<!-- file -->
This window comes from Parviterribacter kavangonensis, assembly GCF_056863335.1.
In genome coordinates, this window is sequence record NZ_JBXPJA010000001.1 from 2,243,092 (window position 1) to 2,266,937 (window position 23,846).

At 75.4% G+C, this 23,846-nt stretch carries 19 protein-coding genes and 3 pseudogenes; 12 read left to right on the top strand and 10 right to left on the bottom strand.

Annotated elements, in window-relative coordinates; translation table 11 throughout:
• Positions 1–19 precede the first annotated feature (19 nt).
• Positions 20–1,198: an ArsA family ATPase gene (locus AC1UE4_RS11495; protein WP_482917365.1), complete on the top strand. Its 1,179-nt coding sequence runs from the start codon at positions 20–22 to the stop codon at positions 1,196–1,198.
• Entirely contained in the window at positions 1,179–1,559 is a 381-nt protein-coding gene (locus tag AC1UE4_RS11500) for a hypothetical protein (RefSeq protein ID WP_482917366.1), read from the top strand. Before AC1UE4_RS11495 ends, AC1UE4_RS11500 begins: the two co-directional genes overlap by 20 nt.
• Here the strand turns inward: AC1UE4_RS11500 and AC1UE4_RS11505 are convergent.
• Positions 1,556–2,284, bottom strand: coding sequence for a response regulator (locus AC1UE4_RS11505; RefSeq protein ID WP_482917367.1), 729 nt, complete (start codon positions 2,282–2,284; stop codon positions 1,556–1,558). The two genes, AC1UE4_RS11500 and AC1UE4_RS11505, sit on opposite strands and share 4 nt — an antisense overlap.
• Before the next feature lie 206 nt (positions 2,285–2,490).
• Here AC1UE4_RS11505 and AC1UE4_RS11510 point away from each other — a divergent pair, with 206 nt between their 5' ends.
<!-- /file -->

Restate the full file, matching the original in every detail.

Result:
This window comes from Parviterribacter kavangonensis, assembly GCF_056863335.1.
In genome coordinates, this window is sequence record NZ_JBXPJA010000001.1 from 2,243,092 (window position 1) to 2,266,937 (window position 23,846).

At 75.4% G+C, this 23,846-nt stretch carries 19 protein-coding genes and 3 pseudogenes; 12 read left to right on the top strand and 10 right to left on the bottom strand.

Annotated elements, in window-relative coordinates; translation table 11 throughout:
• Positions 1–19 precede the first annotated feature (19 nt).
• Positions 20–1,198: an ArsA family ATPase gene (locus AC1UE4_RS11495; protein WP_482917365.1), complete on the top strand. Its 1,179-nt coding sequence runs from the start codon at positions 20–22 to the stop codon at positions 1,196–1,198.
• Entirely contained in the window at positions 1,179–1,559 is a 381-nt protein-coding gene (locus tag AC1UE4_RS11500) for a hypothetical protein (RefSeq protein ID WP_482917366.1), read from the top strand. Before AC1UE4_RS11495 ends, AC1UE4_RS11500 begins: the two co-directional genes overlap by 20 nt.
• Here the strand turns inward: AC1UE4_RS11500 and AC1UE4_RS11505 are convergent.
• Positions 1,556–2,284, bottom strand: coding sequence for a response regulator (locus AC1UE4_RS11505; RefSeq protein ID WP_482917367.1), 729 nt, complete (start codon positions 2,282–2,284; stop codon positions 1,556–1,558). The two genes, AC1UE4_RS11500 and AC1UE4_RS11505, sit on opposite strands and share 4 nt — an antisense overlap.
• Before the next feature lie 206 nt (positions 2,285–2,490).
• Here AC1UE4_RS11505 and AC1UE4_RS11510 point away from each other — a divergent pair, with 206 nt between their 5' ends.